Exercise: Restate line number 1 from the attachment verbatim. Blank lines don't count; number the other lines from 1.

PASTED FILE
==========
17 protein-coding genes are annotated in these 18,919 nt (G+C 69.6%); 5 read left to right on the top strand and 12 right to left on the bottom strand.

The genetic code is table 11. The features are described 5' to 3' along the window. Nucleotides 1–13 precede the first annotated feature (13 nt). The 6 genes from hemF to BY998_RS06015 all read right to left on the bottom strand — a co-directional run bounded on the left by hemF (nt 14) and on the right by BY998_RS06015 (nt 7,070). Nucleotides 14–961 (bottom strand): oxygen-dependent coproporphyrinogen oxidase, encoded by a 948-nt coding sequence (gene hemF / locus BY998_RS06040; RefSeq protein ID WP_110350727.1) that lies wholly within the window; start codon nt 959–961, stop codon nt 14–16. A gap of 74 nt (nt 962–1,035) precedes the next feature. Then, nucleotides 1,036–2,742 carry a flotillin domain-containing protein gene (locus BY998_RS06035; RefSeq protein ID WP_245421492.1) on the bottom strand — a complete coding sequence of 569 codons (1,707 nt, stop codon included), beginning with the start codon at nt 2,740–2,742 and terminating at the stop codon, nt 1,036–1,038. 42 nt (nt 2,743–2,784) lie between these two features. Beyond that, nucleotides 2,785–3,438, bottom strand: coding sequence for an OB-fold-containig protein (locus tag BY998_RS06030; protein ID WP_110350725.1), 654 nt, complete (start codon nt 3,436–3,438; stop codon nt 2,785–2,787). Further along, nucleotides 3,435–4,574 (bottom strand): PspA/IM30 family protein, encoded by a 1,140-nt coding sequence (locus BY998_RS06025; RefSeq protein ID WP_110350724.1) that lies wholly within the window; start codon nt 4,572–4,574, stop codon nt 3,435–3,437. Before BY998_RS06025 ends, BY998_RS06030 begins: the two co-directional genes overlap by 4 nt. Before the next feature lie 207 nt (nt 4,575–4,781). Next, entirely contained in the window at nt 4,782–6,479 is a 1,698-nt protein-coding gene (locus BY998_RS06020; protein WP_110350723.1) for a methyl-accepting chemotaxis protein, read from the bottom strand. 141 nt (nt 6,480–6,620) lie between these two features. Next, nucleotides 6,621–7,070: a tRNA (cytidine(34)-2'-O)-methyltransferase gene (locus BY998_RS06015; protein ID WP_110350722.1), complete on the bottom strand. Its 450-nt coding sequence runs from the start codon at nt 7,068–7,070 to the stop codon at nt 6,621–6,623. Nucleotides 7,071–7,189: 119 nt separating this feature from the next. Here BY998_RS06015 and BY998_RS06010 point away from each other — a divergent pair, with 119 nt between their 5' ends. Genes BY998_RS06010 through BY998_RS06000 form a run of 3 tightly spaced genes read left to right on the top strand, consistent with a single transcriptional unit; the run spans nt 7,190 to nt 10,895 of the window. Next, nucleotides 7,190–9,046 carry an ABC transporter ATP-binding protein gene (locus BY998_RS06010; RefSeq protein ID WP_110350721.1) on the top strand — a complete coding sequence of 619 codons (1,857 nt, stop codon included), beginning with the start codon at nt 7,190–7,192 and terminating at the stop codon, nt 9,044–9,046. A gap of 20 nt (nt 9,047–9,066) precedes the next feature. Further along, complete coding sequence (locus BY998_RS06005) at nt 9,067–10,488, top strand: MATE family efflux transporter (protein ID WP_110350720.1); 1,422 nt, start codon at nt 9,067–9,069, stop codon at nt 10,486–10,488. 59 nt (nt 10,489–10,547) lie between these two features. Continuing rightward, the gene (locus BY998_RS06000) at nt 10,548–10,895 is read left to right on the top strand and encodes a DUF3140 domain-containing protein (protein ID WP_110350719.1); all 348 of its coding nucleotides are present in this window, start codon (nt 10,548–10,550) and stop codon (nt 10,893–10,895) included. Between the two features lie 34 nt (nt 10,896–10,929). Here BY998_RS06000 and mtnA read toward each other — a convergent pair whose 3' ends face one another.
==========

17 protein-coding genes are annotated in these 18,919 nt (G+C 69.6%); 5 read left to right on the top strand and 12 right to left on the bottom strand.